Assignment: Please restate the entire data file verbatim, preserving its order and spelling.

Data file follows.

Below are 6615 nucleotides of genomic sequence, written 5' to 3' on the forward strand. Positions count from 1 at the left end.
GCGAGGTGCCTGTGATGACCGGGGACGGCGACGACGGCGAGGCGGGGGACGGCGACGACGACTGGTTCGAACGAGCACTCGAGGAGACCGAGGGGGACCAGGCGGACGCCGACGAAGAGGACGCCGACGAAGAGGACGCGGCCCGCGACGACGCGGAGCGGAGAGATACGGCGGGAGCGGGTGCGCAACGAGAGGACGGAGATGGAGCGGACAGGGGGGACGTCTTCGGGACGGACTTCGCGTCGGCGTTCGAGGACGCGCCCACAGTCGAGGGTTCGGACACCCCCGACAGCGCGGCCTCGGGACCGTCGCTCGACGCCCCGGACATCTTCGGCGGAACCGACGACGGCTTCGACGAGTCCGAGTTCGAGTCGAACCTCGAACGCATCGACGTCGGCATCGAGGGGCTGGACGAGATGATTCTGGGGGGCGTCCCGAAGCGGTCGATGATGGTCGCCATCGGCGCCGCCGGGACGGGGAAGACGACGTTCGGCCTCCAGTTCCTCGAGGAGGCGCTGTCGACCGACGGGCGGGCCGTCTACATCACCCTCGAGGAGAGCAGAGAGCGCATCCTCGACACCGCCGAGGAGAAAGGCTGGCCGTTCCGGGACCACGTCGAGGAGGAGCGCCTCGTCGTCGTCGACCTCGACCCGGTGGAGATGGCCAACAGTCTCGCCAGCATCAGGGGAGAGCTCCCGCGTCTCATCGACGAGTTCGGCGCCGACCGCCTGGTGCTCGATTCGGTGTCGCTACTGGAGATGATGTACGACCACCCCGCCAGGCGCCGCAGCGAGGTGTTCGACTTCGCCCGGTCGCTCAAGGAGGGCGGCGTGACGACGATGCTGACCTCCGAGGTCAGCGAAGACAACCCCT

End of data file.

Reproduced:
Below are 6615 nucleotides of genomic sequence, written 5' to 3' on the forward strand. Positions count from 1 at the left end.
GCGAGGTGCCTGTGATGACCGGGGACGGCGACGACGGCGAGGCGGGGGACGGCGACGACGACTGGTTCGAACGAGCACTCGAGGAGACCGAGGGGGACCAGGCGGACGCCGACGAAGAGGACGCCGACGAAGAGGACGCGGCCCGCGACGACGCGGAGCGGAGAGATACGGCGGGAGCGGGTGCGCAACGAGAGGACGGAGATGGAGCGGACAGGGGGGACGTCTTCGGGACGGACTTCGCGTCGGCGTTCGAGGACGCGCCCACAGTCGAGGGTTCGGACACCCCCGACAGCGCGGCCTCGGGACCGTCGCTCGACGCCCCGGACATCTTCGGCGGAACCGACGACGGCTTCGACGAGTCCGAGTTCGAGTCGAACCTCGAACGCATCGACGTCGGCATCGAGGGGCTGGACGAGATGATTCTGGGGGGCGTCCCGAAGCGGTCGATGATGGTCGCCATCGGCGCCGCCGGGACGGGGAAGACGACGTTCGGCCTCCAGTTCCTCGAGGAGGCGCTGTCGACCGACGGGCGGGCCGTCTACATCACCCTCGAGGAGAGCAGAGAGCGCATCCTCGACACCGCCGAGGAGAAAGGCTGGCCGTTCCGGGACCACGTCGAGGAGGAGCGCCTCGTCGTCGTCGACCTCGACCCGGTGGAGATGGCCAACAGTCTCGCCAGCATCAGGGGAGAGCTCCCGCGTCTCATCGACGAGTTCGGCGCCGACCGCCTGGTGCTCGATTCGGTGTCGCTACTGGAGATGATGTACGACCACCCCGCCAGGCGCCGCAGCGAGGTGTTCGACTTCGCCCGGTCGCTCAAGGAGGGCGGCGTGACGACGATGCTGACCTCCGAGGTCAGCGAAGACAACCCCT